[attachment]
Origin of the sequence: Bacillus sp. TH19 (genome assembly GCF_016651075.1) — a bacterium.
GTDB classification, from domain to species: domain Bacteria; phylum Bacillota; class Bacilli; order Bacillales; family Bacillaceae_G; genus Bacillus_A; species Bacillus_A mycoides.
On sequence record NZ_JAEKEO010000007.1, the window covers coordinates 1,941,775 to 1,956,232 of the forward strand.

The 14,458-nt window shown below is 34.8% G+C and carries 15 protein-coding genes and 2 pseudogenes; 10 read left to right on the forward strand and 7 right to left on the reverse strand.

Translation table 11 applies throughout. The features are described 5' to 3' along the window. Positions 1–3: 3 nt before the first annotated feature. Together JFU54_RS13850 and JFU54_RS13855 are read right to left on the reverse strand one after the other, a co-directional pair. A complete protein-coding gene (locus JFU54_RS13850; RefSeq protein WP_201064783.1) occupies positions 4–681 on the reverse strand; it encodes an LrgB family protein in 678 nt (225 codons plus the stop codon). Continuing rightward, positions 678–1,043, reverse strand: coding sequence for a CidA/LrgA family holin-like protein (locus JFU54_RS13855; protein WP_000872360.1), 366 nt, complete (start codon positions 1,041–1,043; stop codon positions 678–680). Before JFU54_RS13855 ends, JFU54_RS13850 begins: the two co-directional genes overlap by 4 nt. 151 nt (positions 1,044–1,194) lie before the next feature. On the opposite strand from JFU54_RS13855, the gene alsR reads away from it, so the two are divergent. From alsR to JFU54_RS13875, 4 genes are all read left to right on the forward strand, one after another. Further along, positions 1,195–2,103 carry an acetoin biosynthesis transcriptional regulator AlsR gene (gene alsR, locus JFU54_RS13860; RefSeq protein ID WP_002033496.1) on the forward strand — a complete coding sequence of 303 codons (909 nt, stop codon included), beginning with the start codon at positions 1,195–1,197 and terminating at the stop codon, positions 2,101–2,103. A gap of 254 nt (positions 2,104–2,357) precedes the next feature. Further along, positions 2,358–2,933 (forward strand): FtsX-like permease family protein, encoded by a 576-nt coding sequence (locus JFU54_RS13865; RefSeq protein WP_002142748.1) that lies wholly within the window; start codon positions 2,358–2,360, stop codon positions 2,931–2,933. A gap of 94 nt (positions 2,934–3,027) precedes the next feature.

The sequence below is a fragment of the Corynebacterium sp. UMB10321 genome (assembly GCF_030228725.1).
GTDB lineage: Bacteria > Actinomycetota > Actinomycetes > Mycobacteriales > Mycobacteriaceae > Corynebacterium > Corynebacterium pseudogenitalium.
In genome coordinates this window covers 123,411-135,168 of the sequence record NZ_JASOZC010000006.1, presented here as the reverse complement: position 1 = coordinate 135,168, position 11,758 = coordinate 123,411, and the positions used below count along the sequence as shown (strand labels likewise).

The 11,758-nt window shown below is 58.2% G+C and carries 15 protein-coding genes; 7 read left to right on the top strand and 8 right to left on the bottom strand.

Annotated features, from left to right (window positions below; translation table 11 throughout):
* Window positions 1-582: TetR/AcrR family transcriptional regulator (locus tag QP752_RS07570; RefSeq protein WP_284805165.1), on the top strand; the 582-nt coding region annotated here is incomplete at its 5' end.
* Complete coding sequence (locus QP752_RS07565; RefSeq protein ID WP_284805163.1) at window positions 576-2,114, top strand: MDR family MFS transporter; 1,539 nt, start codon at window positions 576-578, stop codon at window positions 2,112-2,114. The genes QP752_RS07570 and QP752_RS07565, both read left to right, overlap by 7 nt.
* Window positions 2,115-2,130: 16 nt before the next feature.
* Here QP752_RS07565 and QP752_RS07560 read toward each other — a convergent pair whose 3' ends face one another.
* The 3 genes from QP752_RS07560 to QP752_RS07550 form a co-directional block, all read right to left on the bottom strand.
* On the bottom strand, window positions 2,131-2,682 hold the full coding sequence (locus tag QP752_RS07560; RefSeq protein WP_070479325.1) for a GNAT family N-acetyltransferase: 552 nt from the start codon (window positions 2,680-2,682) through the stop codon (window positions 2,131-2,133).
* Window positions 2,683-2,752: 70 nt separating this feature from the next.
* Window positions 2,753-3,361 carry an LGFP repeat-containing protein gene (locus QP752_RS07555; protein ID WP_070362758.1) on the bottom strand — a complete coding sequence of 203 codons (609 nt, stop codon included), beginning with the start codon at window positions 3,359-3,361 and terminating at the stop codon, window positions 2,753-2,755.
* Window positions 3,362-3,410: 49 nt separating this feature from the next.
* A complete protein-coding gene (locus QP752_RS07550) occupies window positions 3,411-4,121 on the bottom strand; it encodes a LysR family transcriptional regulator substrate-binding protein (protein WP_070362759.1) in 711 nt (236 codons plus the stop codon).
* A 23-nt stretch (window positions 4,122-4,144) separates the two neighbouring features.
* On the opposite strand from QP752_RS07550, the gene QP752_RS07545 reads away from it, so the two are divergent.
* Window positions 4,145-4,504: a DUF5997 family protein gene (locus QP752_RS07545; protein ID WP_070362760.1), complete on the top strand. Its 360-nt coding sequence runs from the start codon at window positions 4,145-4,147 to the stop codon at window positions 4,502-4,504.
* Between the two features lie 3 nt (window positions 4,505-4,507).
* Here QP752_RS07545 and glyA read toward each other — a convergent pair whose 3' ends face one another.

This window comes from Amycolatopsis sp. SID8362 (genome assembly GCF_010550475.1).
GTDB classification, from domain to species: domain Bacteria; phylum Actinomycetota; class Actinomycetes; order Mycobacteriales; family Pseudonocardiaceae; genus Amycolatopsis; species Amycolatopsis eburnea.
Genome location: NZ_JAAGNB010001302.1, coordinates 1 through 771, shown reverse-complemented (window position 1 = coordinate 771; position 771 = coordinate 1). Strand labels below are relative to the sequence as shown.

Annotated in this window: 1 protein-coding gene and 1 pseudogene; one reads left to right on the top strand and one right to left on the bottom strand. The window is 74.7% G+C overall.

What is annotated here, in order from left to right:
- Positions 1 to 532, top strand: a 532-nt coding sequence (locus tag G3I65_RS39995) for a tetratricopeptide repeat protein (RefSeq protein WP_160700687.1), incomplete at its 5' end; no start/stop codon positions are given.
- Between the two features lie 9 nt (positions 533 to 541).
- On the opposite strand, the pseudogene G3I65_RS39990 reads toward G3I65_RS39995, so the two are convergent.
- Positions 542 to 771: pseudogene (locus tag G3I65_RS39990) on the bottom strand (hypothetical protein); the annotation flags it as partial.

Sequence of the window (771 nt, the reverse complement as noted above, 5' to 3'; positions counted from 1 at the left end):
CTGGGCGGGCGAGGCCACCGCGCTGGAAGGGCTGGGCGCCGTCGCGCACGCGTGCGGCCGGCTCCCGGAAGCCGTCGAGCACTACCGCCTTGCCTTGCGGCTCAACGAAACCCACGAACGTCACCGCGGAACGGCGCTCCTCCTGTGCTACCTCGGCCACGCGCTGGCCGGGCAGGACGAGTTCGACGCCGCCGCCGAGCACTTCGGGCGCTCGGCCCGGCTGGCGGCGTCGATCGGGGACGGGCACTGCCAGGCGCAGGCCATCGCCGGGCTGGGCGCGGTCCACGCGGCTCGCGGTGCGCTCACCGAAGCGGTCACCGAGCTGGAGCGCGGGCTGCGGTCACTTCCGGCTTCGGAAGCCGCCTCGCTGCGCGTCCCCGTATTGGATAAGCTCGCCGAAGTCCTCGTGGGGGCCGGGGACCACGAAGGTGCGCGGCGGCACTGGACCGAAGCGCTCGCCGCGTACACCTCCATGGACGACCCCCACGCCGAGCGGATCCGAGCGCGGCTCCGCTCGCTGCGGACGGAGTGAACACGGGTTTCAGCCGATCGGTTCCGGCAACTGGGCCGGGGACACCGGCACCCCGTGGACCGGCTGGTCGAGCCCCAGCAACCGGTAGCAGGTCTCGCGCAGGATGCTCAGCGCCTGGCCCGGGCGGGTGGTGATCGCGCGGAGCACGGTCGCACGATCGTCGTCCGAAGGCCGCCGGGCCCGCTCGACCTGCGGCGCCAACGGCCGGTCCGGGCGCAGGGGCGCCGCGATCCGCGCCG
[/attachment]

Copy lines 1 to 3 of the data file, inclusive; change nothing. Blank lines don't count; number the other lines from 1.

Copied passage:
Origin of the sequence: Bacillus sp. TH19 (genome assembly GCF_016651075.1) — a bacterium.
GTDB classification, from domain to species: domain Bacteria; phylum Bacillota; class Bacilli; order Bacillales; family Bacillaceae_G; genus Bacillus_A; species Bacillus_A mycoides.
On sequence record NZ_JAEKEO010000007.1, the window covers coordinates 1,941,775 to 1,956,232 of the forward strand.